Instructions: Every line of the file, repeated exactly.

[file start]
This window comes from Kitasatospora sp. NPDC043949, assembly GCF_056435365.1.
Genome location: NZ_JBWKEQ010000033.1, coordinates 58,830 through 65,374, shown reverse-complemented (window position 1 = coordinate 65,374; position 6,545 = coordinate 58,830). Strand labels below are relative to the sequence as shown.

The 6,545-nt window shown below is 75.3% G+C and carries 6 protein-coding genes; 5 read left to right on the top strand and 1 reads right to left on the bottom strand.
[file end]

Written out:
This window comes from Kitasatospora sp. NPDC043949, assembly GCF_056435365.1.
Genome location: NZ_JBWKEQ010000033.1, coordinates 58,830 through 65,374, shown reverse-complemented (window position 1 = coordinate 65,374; position 6,545 = coordinate 58,830). Strand labels below are relative to the sequence as shown.

The 6,545-nt window shown below is 75.3% G+C and carries 6 protein-coding genes; 5 read left to right on the top strand and 1 reads right to left on the bottom strand.